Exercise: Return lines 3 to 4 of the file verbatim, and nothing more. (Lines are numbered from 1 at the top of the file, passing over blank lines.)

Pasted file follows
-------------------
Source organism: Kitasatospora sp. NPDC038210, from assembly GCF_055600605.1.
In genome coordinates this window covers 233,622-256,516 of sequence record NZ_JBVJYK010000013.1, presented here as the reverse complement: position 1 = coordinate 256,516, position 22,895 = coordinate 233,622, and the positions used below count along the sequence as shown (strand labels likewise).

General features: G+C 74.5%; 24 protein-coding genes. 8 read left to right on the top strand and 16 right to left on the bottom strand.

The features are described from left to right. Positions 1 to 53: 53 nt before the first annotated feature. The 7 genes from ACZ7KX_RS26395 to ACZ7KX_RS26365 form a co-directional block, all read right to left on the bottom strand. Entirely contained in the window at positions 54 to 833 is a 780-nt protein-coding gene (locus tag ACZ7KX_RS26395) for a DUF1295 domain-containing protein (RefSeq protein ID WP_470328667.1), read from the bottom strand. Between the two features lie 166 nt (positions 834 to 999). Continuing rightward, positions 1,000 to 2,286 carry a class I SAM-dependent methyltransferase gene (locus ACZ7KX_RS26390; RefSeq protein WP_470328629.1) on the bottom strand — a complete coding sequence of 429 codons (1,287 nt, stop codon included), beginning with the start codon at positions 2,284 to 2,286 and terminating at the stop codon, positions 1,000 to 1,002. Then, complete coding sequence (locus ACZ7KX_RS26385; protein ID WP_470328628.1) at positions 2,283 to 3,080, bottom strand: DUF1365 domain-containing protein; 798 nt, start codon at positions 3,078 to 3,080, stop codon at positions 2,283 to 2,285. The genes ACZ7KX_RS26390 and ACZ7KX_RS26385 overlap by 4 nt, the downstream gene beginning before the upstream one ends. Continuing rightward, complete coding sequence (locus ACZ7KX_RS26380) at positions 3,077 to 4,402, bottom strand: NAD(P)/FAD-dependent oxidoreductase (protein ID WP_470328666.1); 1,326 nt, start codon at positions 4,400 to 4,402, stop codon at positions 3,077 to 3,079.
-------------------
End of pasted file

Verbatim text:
General features: G+C 74.5%; 24 protein-coding genes. 8 read left to right on the top strand and 16 right to left on the bottom strand.

The features are described from left to right. Positions 1 to 53: 53 nt before the first annotated feature. The 7 genes from ACZ7KX_RS26395 to ACZ7KX_RS26365 form a co-directional block, all read right to left on the bottom strand. Entirely contained in the window at positions 54 to 833 is a 780-nt protein-coding gene (locus tag ACZ7KX_RS26395) for a DUF1295 domain-containing protein (RefSeq protein ID WP_470328667.1), read from the bottom strand. Between the two features lie 166 nt (positions 834 to 999). Continuing rightward, positions 1,000 to 2,286 carry a class I SAM-dependent methyltransferase gene (locus ACZ7KX_RS26390; RefSeq protein WP_470328629.1) on the bottom strand — a complete coding sequence of 429 codons (1,287 nt, stop codon included), beginning with the start codon at positions 2,284 to 2,286 and terminating at the stop codon, positions 1,000 to 1,002. Then, complete coding sequence (locus ACZ7KX_RS26385; protein ID WP_470328628.1) at positions 2,283 to 3,080, bottom strand: DUF1365 domain-containing protein; 798 nt, start codon at positions 3,078 to 3,080, stop codon at positions 2,283 to 2,285. The genes ACZ7KX_RS26390 and ACZ7KX_RS26385 overlap by 4 nt, the downstream gene beginning before the upstream one ends. Continuing rightward, complete coding sequence (locus ACZ7KX_RS26380) at positions 3,077 to 4,402, bottom strand: NAD(P)/FAD-dependent oxidoreductase (protein ID WP_470328666.1); 1,326 nt, start codon at positions 4,400 to 4,402, stop codon at positions 3,077 to 3,079.